Beirut, Lebanon is one of Earth’s oldest cities, and is ultimately an intriguing mix of Eastern and Western cultures. The city is a cosmopolitan, if somewhat eclectic, holiday destination with an arts and cultural scene that is nothing less than thriving. There is plenty to see and do in this beautiful, history-rich area and its neighbouring regions.
Like many travellers, you may wish to holiday in Beirut and visit the rest of the country by day trip. For example, depending on how long you plan to spend in the area and the types of activities you like, you can head to Mount Lebanon to ski, or visit Batroun for its excellent beaches.
Featured Beirut Hotels
Below are some of the top things to see and do in and around the city of Beirut:
Activities and Attractions
For a truly incomparable experience, visit the Jeita Grotto. Discovered by Rev. William Thomson in 1836, this landmark takes its name from the town where it is located, just on the outskirts of Beirut proper. Its natural rock formations make it one of the region’s most unusual attractions and you can enjoy a boat ride through one side, whilst exploring the other on foot. This impressive landmark definitely deserves a spot on your itinerary.
National Museum of Beirut
The National Museum of Beirut is the first stop of many Lebanon visitors and for good reason: this principle establishment of archaeology opened in 1942, but its collections were started at the commencement of World War I. More than 100,000 works of art are located in the museum, including Medieval finds from excavations, antiques, artifacts dating back to prehistoric times, pieces from the Medieval Mamluk period, and 20th century paintings and sculptures. Regardless of whether you visit it first or last, the National Museum of Beirut is a must-see.
The Roman ruins of Baalbek deserve a spot on your itinerary as well. The architecture of Baalbek has baffled historians throughout history. Visit this site to stroll down the same pathways that ancient Romans walked on their way to worship Venus and Jupiter. If you enjoy learning about the age-old history of the places you visit, this structural wonder is certainly worthy of a day trip.
Roman Berytus Baths
The Roman Baths are situated in the centre of Beirut, between Capuchin and Bank Streets. Now surrounded by government buildings, the remains of one of the oldest Roman baths of Berytus have been preserved as an interesting and easily accessible landmark. A great backdrop for photographs, the Baths are an intriguing place to visit whilst holidaying in Beirut.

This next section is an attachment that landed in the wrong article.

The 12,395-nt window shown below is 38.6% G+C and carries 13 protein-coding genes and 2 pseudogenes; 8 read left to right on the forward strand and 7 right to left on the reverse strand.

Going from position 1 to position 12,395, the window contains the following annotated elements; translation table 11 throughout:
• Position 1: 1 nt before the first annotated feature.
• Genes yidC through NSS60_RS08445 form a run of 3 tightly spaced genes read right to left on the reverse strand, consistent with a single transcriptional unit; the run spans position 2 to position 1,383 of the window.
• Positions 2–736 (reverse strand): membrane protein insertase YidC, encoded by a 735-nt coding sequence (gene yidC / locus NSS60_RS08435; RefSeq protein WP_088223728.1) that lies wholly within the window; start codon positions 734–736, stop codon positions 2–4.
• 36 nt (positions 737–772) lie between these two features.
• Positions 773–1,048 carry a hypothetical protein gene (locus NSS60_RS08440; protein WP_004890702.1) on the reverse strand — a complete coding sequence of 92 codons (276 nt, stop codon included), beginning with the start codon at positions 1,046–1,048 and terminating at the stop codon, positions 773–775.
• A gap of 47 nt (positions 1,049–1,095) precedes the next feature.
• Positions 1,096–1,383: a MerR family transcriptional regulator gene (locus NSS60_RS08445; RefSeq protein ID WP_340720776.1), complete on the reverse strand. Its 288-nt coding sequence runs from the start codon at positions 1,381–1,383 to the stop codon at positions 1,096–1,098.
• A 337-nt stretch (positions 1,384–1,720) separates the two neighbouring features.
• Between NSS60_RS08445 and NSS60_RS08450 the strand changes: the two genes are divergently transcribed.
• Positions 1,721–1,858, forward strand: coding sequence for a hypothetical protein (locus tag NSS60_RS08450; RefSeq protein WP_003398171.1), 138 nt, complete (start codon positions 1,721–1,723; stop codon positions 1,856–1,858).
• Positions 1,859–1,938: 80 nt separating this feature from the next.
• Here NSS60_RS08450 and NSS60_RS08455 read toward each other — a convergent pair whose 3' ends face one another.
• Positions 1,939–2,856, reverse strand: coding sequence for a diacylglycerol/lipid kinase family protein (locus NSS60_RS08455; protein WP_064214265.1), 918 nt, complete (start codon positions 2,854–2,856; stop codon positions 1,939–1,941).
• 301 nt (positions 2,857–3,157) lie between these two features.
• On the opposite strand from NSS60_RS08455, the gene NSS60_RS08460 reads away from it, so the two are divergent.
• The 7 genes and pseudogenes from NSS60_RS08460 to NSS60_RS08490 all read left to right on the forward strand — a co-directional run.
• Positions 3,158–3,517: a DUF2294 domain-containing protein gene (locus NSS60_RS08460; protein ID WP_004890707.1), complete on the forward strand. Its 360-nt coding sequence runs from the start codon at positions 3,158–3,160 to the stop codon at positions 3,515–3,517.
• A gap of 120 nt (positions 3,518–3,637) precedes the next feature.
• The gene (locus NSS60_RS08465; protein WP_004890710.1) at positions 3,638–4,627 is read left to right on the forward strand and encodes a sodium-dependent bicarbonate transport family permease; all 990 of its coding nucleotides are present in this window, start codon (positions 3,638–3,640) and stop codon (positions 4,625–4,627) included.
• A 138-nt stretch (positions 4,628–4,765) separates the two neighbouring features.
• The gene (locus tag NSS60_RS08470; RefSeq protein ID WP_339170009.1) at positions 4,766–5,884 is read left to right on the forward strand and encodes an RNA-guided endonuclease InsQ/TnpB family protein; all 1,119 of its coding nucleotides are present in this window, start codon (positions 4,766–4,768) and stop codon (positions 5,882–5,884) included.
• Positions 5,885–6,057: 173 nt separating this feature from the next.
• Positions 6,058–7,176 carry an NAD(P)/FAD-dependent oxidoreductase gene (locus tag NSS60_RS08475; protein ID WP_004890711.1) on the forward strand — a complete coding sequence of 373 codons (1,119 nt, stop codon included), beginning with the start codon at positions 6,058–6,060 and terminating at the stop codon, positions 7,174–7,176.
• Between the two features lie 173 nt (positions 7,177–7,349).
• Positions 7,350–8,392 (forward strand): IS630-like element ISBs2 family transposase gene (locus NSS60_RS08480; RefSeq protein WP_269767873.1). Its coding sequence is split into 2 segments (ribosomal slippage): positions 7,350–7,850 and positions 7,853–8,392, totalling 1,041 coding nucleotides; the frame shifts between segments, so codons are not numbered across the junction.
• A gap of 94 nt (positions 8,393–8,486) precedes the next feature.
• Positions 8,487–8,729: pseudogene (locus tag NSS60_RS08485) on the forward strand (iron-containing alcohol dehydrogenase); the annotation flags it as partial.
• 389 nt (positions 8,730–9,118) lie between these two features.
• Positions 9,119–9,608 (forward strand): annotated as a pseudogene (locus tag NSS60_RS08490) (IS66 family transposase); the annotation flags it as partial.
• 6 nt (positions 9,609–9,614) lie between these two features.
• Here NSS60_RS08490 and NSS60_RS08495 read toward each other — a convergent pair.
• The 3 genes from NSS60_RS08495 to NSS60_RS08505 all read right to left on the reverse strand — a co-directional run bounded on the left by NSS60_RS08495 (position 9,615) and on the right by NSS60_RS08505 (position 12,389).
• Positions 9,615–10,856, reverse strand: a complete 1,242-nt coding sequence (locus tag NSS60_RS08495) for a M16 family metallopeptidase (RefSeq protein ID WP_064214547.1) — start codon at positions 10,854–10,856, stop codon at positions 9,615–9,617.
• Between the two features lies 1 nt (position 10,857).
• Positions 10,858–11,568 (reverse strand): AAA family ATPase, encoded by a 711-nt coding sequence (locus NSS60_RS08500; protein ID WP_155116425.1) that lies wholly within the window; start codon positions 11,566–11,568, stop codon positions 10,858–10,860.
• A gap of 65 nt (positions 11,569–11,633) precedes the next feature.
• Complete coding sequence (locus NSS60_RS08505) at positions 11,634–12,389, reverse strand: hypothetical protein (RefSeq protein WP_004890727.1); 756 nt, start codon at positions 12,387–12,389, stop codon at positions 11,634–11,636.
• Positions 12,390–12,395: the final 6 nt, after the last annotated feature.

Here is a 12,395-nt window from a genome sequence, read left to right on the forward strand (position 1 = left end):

Sassine Square is essentially Beirut’s town square, and is one of the most prominent urban areas in Lebanon. Located on the eastern end of the city in the Achrafieh district, the Square was named for one of Beirut’s oldest and most prominent families. It is both a commercial and residential area, with a large transportation and pedestrian hub and is home to various leisure and commercial centres. Over the years, it has transformed from a sleepy residential district to a meeting place where people from various cultures and religions gather to communicate on a daily basis.
Shopping and Dining
If you enjoy shopping in the fashion capital of the Middle East, the best place to begin is the Beirut Souks. This area boasts a significant number of merchants selling international brands, such as Kenzo and DKNY. You may also choose to visit the ABC Mall, located in the aforementioned Sassine Square.
There are also numerous restaurants in this area from which to choose, such as the Mayrig Beirut, which offers classic Armenian fare, terrific cocktails, late-night food, and outdoor seating. Other good choices include the Loris Restaurant, a cozy eatery featuring various Lebanese dishes, bar snacks and made-to-order cocktails. The Abu Naim is another popular Lebanese restaurant, which has become a favourite of both locals and visitors alike over the past several years.
Lebanon has a classic, Mediterranean climate, characterized by cool, rainy winters and long,dry, hot summers. The average summer temperature is approximately 25°C with winter temperatures a bit more erratic, ranging from 10-20°C. In the surrounding mountains, you may see snow after December, and the rainiest month is January.
Arabic is Lebanon's national language, but French and English are also commonly used in Beirut and the surrounding areas.
There are many other things to see and do in Beirut, Lebanon, and virtually any traveller will find something pleasing with which to create wonderful holiday memories.